individual cases only were exceptions in this particular. Brigadier-General Hampton and Colonels Lee, Jones, Wickham, and Butler, and the officers and men under their commands, are entitled to my lasting gratitude for their coolness in danger and cheerful obedience to orders. Unoffending persons were treated with civility, and the inhabitants were generous in their proffers of provisions on the march. We seized and brought over a large number of horses, the property of citizens of the United States. The valuable information obtained in this reconnaissance as to the distribution of the enemy's force, was communicated orally to the Commanding General, and need not be here repeated. A number of public functionaries and prominent citizens were taken captive, and brought over as hostages for our own unoffending citizens, whom the enemy has torn from their homes, and confined in dungeons in the North. One or two of my men lost their way, and are probably in the hands of the enemy.
Heros von Borcke, Memoirs of the Confederate War for Independence, Chapter 11: (search)
endour of the autumnal sunshine, and all the quietude of the Christian Sabbath, till, instead of the sweet church-bells from the neighbouring village calling us to the house of God, we caught the summons to the field in the rattle of musketry and the roar of cannon. It would have been exceptional, indeed, if, confronting the enemy so closely, we had not been compelled to fight on this day of rest, for it is remarkable that many of the most important and sanguinary engagements of the war in America-Chancellorsville and others — were fought on Sunday. The enemy commenced his attack on us at an early hour with great vigour. A double line of tirailleurs advanced in excellent order; four batteries opened upon our guns from different points; the air shook with the continuous roar of the cannonade; on every side the bullets buzzed like infuriated insects; on the whole, the outward signs were rather those of a great battle than of a mere cavalry combat. This day the enemy's artillery w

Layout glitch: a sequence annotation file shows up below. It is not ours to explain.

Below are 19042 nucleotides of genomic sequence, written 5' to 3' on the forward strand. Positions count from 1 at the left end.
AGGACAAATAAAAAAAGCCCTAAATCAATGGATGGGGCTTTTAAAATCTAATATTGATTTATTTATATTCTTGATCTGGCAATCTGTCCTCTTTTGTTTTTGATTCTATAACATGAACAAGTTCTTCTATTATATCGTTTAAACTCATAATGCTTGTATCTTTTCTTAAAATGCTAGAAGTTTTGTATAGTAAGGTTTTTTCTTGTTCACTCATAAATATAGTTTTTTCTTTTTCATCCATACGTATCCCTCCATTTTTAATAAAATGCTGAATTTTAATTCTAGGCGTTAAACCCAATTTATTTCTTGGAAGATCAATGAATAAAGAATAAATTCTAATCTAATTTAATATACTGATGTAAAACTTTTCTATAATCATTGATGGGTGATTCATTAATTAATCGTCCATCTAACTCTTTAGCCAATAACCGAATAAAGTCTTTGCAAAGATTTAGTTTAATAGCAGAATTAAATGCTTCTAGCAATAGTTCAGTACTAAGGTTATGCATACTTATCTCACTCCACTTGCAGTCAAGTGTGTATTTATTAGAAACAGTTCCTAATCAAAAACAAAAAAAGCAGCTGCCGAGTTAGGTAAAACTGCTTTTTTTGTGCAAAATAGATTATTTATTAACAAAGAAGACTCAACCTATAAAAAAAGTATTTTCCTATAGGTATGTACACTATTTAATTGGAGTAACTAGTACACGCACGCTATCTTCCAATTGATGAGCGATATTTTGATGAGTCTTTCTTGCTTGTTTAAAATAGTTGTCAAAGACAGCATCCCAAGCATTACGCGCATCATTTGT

Heros von Borcke, Memoirs of the Confederate War for Independence, Chapter 12: (search)
producing the highest effects of light and shade. The never-failing prevision of my negro servant William supplied our evening repast with some excellent Irish potatoes, which he had contrived to pick up somewhere on the road, and which he roasted in such a manner as to produce a very pleasing result. One of our couriers, whom we had sent off to the postoffice at Culpepper Court-house, came in after supper, bringing me the first letters I had received from home since my departure for America. Stretched out upon the damp ground, I became so much absorbed in reading them by the fitful glare of the fire, that my blanket caught from the embers without my perceiving it, and was in rapid combustion when Stuart called out to me, Von, what are you doing there? Are you going to burn yourself like an Indian widow? 8th, 9th, and 10th November. Early the following morning we left our beds of mud and snow, and moved to the Hazel river, where we awaited the further approach of the
Heros von Borcke, Memoirs of the Confederate War for Independence, Chapter 13: (search)
ained for the purpose, follow up the scent until they have made out in which tree the frightened fugitive has taken refuge, and commence at once a most dismal howling at the foot. The tree is then cut down, and the opossum, which invariably simulates death, falls an easy prey into the clutches of his enemies. (This ruse of the animal in appearing to be dead gives rise to the well-known American phrase of playing ‘possum, when any one affects unconsciousness.) The stranger, unaccustomed to the manner of hunting the opossum, might suppose, from the horrible din that assails his ears — the blowing of horns, the yell of human voices, and the furious barking of the dogs — that the wild jager of Germany, or some equally ferocious beast of the European forest, had come over on a visit to the backwoods of America. Very frequently in the opossum-hunt the dogs start a racoon, which more closely resembles the fox, and makes always a gallant fight, at times punishing his assailants seve